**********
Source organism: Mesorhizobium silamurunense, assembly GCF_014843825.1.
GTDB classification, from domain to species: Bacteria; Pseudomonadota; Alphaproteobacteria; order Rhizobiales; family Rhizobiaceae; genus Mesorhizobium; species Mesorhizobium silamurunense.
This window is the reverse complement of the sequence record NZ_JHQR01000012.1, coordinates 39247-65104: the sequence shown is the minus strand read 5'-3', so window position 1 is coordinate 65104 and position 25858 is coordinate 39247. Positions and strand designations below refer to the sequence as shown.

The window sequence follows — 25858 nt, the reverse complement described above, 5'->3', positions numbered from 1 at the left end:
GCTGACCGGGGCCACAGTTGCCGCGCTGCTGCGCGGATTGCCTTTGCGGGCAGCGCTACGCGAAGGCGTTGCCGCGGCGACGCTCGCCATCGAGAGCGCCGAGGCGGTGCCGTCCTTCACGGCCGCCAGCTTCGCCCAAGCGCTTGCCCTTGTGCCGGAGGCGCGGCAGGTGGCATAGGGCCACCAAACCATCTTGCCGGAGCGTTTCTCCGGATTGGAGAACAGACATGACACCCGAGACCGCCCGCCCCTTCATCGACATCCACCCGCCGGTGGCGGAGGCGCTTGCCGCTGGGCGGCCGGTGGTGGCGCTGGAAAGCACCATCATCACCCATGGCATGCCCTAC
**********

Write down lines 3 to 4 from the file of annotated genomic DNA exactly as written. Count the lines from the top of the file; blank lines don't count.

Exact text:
This window is the reverse complement of the sequence record NZ_JHQR01000012.1, coordinates 39247-65104: the sequence shown is the minus strand read 5'-3', so window position 1 is coordinate 65104 and position 25858 is coordinate 39247. Positions and strand designations below refer to the sequence as shown.

The window sequence follows — 25858 nt, the reverse complement described above, 5'->3', positions numbered from 1 at the left end: